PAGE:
When considering the purchase of life insurance, it is important to educate yourself on the different coverage options so that you can make an informed decision that is best for your current situation. But where do you start?
Life Happens is a nonprofit organization dedicated to helping Americans take personal financial responsibility through the ownership of life insurance and related products. Their website, www.lifehappens.org, contains videos, guides and calculators that can be very helpful when researching life insurance coverage. They do not endorse any particular product, company or insurance advisor. Their only interest is seeing that consumers get the coverage they need to protect themselves and their loved ones.
Eventually, you’ll want to touch base with a local advisor who can help answer your questions and also provide you with no-obligation quotes. Here are some common questions that our insurance advisors receive about life insurance coverage when working with clients:
Q. How much life insurance coverage do I need?
A. The amount of coverage you need depends on your financial situation as well as your future goals. To get a preliminary sense of your needs before meeting with an advisor, try the Life Happens Life Insurance Needs Calculator. It will walk you through the various questions you need to ask yourself and provide you with a rough estimate of how much life insurance you need to protect your family.
Q. What type of life insurance should I buy?
A. The kind of coverage that’s right for you depends on your circumstances and financial goals. But, generally speaking, term life insurance offers the greatest coverage for the lowest initial premium and is a great solution for people with temporary needs or a limited budget. Permanent insurance may make more sense if you anticipate a need for lifelong protection, or if the option of accumulating tax-deferred cash values is attractive to you.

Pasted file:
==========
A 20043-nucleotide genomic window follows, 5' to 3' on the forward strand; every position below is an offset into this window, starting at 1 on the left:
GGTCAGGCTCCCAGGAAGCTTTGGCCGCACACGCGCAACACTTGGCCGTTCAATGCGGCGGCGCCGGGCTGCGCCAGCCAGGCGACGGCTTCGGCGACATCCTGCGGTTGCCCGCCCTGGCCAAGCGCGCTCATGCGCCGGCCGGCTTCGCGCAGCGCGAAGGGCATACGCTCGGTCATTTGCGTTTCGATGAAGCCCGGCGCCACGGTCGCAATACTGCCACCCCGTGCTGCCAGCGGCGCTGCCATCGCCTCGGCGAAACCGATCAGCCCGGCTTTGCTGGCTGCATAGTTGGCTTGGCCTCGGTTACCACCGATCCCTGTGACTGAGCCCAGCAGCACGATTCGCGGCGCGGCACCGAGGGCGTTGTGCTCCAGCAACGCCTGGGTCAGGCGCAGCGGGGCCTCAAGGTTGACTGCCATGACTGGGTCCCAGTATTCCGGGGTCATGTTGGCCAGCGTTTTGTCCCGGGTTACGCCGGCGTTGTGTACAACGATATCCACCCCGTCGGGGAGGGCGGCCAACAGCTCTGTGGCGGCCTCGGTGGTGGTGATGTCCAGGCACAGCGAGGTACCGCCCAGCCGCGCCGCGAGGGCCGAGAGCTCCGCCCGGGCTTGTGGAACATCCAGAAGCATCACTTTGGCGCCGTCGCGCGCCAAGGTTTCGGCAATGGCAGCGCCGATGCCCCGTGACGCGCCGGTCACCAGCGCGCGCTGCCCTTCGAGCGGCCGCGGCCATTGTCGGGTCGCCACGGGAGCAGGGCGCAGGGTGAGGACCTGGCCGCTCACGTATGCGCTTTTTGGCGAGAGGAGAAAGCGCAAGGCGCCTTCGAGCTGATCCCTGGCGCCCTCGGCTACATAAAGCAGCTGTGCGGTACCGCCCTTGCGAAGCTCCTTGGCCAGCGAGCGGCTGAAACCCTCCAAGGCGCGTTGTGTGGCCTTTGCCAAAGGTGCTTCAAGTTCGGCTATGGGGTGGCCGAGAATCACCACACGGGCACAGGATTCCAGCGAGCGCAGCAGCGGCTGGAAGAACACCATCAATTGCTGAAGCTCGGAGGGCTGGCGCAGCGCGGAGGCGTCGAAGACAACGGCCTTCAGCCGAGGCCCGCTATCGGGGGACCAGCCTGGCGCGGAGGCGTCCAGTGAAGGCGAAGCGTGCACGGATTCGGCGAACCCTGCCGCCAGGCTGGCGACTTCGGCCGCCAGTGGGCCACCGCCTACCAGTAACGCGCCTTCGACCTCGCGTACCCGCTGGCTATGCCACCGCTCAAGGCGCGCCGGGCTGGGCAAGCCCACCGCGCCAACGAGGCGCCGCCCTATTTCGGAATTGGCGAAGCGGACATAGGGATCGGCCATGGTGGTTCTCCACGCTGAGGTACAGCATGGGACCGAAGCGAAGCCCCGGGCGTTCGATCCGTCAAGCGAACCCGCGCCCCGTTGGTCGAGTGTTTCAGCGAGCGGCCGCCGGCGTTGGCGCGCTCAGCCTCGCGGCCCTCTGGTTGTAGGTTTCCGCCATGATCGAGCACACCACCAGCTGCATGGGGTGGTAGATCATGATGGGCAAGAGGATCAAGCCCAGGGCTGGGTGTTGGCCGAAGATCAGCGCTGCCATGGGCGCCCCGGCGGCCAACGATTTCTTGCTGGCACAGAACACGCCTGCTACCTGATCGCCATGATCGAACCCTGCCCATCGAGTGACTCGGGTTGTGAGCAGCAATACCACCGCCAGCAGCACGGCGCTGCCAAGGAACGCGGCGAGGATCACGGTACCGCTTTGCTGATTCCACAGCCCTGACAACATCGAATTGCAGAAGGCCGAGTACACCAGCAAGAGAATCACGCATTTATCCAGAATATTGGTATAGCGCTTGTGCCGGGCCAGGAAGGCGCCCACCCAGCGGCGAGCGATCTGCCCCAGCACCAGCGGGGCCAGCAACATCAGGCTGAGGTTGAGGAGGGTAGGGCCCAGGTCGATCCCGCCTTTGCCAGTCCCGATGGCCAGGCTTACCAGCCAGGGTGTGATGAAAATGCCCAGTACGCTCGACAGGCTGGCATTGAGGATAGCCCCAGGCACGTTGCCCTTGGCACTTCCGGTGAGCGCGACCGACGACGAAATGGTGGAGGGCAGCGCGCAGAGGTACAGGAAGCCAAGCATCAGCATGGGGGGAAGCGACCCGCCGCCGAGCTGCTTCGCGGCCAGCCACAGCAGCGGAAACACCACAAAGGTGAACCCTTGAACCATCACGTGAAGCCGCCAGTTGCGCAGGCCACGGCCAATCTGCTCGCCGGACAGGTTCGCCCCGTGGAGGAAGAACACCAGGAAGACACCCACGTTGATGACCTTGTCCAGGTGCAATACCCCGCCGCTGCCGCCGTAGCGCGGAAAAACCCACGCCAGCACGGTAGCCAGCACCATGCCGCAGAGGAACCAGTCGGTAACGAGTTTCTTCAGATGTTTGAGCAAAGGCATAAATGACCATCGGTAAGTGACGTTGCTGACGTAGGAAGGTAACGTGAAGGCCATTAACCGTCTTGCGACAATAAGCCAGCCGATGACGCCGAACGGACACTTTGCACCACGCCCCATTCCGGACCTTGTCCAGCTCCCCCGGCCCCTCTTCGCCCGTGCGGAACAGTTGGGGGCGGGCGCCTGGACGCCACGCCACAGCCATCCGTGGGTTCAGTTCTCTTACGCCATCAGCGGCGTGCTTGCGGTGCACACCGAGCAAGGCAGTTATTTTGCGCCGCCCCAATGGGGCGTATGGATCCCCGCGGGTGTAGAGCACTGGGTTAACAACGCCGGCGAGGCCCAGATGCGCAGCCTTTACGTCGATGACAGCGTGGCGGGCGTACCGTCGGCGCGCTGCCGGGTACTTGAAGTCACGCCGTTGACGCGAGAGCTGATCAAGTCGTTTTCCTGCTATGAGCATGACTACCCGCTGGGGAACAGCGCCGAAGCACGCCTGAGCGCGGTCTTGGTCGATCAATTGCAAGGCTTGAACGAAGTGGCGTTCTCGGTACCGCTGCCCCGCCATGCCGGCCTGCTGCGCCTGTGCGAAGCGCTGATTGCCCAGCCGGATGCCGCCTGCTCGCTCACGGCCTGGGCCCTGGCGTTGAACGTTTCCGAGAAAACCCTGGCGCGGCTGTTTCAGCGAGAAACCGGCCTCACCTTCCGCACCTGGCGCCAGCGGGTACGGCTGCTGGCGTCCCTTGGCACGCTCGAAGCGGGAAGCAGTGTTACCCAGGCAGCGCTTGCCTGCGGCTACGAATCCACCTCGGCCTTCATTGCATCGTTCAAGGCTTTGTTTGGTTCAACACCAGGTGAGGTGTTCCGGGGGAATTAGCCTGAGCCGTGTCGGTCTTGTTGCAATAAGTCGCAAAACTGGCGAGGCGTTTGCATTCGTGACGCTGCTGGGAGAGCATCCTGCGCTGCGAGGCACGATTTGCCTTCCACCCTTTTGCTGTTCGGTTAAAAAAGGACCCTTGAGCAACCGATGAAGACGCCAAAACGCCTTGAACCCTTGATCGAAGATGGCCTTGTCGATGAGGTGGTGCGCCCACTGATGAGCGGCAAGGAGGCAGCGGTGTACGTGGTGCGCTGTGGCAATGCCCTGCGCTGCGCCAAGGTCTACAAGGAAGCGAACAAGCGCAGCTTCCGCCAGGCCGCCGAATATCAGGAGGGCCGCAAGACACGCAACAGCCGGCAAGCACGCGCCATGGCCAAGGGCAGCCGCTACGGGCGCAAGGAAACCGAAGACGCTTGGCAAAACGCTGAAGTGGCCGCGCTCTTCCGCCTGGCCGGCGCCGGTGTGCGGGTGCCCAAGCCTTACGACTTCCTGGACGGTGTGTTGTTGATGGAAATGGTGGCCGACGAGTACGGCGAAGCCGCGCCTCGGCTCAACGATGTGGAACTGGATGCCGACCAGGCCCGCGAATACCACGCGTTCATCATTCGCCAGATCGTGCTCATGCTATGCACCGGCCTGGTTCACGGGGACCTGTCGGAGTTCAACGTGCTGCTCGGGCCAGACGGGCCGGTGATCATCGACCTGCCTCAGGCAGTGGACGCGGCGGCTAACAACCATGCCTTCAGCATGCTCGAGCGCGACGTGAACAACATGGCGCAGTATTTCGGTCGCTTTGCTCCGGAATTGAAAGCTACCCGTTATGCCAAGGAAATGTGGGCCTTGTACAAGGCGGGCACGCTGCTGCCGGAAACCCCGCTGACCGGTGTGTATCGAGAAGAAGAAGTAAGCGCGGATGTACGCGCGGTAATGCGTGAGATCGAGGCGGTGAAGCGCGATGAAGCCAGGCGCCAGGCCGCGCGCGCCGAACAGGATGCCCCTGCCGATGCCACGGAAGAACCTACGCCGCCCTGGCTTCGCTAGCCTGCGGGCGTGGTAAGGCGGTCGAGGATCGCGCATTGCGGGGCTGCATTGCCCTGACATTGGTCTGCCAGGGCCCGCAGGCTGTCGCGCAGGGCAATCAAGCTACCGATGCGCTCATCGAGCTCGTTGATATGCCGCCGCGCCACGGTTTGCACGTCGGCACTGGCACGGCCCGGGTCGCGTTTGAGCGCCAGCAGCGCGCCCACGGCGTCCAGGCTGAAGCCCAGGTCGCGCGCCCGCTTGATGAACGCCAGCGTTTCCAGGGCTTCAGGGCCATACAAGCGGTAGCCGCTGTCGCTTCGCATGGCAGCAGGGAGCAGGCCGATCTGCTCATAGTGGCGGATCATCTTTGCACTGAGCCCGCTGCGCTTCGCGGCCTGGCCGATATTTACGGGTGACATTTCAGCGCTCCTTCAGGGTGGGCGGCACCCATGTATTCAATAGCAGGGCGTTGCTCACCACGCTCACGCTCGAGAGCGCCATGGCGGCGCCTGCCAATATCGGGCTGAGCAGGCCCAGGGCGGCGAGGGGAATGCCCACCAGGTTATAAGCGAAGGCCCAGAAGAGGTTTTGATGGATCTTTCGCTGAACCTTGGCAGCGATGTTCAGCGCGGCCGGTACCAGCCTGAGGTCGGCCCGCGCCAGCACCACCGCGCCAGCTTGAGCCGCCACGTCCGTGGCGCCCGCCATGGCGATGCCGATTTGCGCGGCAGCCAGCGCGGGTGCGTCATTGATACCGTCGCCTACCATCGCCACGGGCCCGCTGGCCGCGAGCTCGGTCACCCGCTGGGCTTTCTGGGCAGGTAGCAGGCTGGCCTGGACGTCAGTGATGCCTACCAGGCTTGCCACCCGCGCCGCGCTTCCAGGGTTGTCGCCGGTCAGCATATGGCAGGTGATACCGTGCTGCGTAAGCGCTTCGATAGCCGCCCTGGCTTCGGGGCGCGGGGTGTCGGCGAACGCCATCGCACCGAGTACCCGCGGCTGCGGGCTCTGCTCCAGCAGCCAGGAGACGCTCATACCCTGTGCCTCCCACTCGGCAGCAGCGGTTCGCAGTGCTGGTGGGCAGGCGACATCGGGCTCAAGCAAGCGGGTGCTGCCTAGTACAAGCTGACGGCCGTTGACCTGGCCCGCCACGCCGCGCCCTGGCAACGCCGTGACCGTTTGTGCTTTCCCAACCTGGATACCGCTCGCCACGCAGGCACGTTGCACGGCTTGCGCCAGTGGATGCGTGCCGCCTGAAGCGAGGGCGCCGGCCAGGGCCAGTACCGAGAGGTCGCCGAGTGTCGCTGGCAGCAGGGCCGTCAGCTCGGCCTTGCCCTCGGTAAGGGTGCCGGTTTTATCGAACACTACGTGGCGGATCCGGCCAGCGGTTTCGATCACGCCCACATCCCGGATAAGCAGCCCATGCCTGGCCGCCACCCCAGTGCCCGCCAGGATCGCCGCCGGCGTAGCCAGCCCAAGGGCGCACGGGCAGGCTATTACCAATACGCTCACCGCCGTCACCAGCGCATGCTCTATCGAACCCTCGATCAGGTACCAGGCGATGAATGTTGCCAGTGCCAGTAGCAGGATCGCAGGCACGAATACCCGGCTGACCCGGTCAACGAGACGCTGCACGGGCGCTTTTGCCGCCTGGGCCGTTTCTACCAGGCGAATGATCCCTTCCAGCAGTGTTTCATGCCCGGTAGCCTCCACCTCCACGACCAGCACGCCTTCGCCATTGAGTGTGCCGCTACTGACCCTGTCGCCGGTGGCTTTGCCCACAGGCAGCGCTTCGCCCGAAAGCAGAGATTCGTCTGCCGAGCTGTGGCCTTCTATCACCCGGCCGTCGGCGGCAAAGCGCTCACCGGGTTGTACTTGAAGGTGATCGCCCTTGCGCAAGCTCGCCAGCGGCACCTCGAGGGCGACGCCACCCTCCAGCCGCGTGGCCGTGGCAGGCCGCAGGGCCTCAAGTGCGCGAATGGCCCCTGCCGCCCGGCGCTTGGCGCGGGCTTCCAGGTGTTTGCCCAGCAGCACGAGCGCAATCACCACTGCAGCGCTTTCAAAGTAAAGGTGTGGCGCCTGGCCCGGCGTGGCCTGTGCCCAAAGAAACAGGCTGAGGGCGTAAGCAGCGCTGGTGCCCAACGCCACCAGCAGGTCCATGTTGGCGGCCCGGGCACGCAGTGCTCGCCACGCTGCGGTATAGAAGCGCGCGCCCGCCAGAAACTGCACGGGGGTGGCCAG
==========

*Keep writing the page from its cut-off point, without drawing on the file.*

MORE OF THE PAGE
Also, keep in mind that it doesn’t have to be one or the other. A combination of term and permanent life insurance could be the right answer for you.
- Term life insurance
A life insurance policy that provides a stated benefit upon the holder’s death, provided that the death occurs within a certain specified time period. Policy does not build up a cash value.
- Permanent life insurance
Life insurance that provides coverage throughout the insured’s lifetime and also provides a savings element.
- Universal life insurance
A type of flexible permanent life insurance offering both term life insurance as well as a savings element, which is invested to provide a cash value buildup. The death benefit, savings element and premiums can be reviewed and altered as a policyholder’s circumstances change.
- Whole life insurance
A basic type of permanent life insurance. It provides coverage that lasts a lifetime and also builds up a cash value that you can borrow against, withdraw or use to pay future premiums.
- Universal life insurance
Q. How much will it cost?
A. There are a number of factors that go into determining life insurance premiums including age, health and lifestyle. To get the most accurate premium estimate you can request a no-obligation quote from your insurance advisor.
Q. Do I really need to have a medical exam?